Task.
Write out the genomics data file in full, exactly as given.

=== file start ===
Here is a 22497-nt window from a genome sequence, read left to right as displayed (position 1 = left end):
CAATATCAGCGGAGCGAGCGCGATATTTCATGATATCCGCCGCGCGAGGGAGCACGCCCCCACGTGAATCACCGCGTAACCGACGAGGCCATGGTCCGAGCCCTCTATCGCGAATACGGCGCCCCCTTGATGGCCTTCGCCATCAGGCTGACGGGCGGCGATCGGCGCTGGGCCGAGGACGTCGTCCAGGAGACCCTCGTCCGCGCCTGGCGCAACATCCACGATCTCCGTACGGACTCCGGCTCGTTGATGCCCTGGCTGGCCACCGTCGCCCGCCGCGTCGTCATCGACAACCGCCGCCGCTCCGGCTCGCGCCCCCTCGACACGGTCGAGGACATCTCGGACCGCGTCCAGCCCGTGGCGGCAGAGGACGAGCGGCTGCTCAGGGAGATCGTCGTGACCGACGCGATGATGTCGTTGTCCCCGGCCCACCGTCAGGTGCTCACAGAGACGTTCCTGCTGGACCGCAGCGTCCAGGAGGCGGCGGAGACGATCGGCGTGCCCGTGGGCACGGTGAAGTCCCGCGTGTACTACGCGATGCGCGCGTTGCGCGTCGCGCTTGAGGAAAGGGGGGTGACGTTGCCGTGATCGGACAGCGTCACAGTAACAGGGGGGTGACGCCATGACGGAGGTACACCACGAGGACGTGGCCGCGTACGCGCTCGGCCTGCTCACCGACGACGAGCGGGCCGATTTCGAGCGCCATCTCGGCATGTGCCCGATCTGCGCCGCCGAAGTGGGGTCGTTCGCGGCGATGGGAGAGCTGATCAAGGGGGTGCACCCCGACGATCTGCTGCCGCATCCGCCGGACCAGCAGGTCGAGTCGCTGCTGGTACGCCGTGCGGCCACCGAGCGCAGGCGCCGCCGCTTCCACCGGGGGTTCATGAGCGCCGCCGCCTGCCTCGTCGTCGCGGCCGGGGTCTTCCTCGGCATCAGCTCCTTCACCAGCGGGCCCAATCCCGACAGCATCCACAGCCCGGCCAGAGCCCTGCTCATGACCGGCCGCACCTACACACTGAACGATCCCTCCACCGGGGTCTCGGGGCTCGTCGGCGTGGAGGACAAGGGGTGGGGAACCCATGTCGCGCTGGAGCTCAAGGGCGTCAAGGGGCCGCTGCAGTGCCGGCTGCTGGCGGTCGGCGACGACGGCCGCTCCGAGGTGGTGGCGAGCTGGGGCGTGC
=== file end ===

Here is a 22497-nt window from a genome sequence, read left to right as displayed (position 1 = left end):
CAATATCAGCGGAGCGAGCGCGATATTTCATGATATCCGCCGCGCGAGGGAGCACGCCCCCACGTGAATCACCGCGTAACCGACGAGGCCATGGTCCGAGCCCTCTATCGCGAATACGGCGCCCCCTTGATGGCCTTCGCCATCAGGCTGACGGGCGGCGATCGGCGCTGGGCCGAGGACGTCGTCCAGGAGACCCTCGTCCGCGCCTGGCGCAACATCCACGATCTCCGTACGGACTCCGGCTCGTTGATGCCCTGGCTGGCCACCGTCGCCCGCCGCGTCGTCATCGACAACCGCCGCCGCTCCGGCTCGCGCCCCCTCGACACGGTCGAGGACATCTCGGACCGCGTCCAGCCCGTGGCGGCAGAGGACGAGCGGCTGCTCAGGGAGATCGTCGTGACCGACGCGATGATGTCGTTGTCCCCGGCCCACCGTCAGGTGCTCACAGAGACGTTCCTGCTGGACCGCAGCGTCCAGGAGGCGGCGGAGACGATCGGCGTGCCCGTGGGCACGGTGAAGTCCCGCGTGTACTACGCGATGCGCGCGTTGCGCGTCGCGCTTGAGGAAAGGGGGGTGACGTTGCCGTGATCGGACAGCGTCACAGTAACAGGGGGGTGACGCCATGACGGAGGTACACCACGAGGACGTGGCCGCGTACGCGCTCGGCCTGCTCACCGACGACGAGCGGGCCGATTTCGAGCGCCATCTCGGCATGTGCCCGATCTGCGCCGCCGAAGTGGGGTCGTTCGCGGCGATGGGAGAGCTGATCAAGGGGGTGCACCCCGACGATCTGCTGCCGCATCCGCCGGACCAGCAGGTCGAGTCGCTGCTGGTACGCCGTGCGGCCACCGAGCGCAGGCGCCGCCGCTTCCACCGGGGGTTCATGAGCGCCGCCGCCTGCCTCGTCGTCGCGGCCGGGGTCTTCCTCGGCATCAGCTCCTTCACCAGCGGGCCCAATCCCGACAGCATCCACAGCCCGGCCAGAGCCCTGCTCATGACCGGCCGCACCTACACACTGAACGATCCCTCCACCGGGGTCTCGGGGCTCGTCGGCGTGGAGGACAAGGGGTGGGGAACCCATGTCGCGCTGGAGCTCAAGGGCGTCAAGGGGCCGCTGCAGTGCCGGCTGCTGGCGGTCGGCGACGACGGCCGCTCCGAGGTGGTGGCGAGCTGGGGCGTGC